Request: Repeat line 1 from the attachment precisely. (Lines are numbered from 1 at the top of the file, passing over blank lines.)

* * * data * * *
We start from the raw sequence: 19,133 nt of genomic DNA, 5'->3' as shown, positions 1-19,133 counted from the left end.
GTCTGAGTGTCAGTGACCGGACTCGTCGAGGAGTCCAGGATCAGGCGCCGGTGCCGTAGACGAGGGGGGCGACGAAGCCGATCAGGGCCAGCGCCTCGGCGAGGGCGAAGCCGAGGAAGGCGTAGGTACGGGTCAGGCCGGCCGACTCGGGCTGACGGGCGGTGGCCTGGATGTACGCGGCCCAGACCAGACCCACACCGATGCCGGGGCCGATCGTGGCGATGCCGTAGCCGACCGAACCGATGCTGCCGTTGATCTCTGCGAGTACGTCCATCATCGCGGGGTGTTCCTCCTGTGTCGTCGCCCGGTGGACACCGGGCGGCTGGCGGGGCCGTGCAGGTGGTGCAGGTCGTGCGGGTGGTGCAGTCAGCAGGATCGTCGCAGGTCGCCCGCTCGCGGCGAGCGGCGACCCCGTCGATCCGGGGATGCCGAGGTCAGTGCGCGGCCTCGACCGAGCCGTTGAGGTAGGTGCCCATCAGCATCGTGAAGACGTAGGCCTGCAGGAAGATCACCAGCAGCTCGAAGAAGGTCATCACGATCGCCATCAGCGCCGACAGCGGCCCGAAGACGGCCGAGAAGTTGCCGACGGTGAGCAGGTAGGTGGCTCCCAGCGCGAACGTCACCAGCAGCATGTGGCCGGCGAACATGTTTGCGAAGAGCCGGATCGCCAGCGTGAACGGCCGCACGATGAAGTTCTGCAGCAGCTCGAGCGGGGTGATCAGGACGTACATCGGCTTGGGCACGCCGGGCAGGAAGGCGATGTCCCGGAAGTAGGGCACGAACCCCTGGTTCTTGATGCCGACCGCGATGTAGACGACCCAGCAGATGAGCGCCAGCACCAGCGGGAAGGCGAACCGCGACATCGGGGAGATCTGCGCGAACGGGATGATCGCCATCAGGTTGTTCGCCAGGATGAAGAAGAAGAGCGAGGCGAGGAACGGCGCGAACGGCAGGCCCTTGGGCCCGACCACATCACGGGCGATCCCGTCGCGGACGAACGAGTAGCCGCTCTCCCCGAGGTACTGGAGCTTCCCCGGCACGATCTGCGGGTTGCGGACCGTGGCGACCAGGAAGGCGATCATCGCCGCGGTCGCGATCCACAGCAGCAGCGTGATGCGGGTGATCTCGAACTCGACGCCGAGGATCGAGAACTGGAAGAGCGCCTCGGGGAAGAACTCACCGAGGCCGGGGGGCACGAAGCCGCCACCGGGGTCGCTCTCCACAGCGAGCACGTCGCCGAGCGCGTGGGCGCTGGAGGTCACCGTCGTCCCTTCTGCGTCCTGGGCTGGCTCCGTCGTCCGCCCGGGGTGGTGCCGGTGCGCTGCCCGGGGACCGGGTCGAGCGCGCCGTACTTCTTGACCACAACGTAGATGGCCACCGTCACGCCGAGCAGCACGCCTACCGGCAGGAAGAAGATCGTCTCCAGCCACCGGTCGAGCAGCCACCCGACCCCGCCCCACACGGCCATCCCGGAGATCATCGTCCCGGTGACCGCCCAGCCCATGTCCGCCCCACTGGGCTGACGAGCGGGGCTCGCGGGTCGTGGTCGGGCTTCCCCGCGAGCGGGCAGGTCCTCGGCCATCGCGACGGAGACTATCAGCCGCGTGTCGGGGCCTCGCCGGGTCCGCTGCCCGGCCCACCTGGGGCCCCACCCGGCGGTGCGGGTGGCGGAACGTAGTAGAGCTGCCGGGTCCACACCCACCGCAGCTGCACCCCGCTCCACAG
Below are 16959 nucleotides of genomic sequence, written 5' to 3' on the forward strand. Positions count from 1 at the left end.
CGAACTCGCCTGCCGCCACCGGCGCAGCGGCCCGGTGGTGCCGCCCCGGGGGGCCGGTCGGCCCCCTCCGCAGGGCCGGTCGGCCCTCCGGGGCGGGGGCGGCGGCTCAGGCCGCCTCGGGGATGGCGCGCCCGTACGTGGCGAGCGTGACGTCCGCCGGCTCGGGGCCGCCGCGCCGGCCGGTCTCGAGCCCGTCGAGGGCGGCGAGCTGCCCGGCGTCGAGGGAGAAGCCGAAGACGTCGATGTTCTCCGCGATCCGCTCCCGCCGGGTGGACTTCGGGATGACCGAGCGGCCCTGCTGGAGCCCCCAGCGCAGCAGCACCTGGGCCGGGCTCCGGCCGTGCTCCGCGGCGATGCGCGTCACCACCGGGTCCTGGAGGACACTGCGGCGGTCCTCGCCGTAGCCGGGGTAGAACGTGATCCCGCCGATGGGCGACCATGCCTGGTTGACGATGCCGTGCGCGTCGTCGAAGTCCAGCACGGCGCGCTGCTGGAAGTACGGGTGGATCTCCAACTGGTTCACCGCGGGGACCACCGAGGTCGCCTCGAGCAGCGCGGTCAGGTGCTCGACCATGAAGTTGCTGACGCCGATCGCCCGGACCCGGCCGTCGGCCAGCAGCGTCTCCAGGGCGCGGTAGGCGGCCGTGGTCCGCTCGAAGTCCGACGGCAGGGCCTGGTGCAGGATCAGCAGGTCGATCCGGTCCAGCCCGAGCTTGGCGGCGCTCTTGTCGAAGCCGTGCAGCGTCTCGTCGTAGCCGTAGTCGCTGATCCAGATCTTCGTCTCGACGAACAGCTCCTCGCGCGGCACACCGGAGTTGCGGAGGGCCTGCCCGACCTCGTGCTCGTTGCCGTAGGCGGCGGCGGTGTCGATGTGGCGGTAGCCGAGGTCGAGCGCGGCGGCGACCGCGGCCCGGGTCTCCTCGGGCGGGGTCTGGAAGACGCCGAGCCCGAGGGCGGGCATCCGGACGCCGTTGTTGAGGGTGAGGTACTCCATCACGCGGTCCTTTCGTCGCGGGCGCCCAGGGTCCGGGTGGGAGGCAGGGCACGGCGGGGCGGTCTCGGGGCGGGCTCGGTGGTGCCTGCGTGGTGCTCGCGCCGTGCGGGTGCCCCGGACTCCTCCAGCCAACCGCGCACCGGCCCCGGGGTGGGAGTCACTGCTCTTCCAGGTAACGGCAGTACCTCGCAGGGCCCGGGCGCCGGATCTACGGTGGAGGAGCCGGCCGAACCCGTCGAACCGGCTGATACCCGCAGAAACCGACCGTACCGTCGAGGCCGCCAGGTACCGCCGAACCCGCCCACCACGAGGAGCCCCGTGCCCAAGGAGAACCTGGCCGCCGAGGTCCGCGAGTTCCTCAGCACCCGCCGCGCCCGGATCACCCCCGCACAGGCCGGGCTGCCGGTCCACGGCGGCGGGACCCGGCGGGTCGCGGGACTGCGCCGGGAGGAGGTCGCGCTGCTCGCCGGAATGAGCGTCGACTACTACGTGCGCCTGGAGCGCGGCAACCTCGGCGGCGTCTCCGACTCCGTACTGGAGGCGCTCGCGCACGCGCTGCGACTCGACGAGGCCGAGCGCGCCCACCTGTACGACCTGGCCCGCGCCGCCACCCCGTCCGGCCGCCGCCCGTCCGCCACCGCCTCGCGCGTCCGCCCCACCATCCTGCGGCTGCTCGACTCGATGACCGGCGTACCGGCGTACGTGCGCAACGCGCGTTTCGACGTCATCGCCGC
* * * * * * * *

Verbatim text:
We start from the raw sequence: 19,133 nt of genomic DNA, 5'->3' as shown, positions 1-19,133 counted from the left end.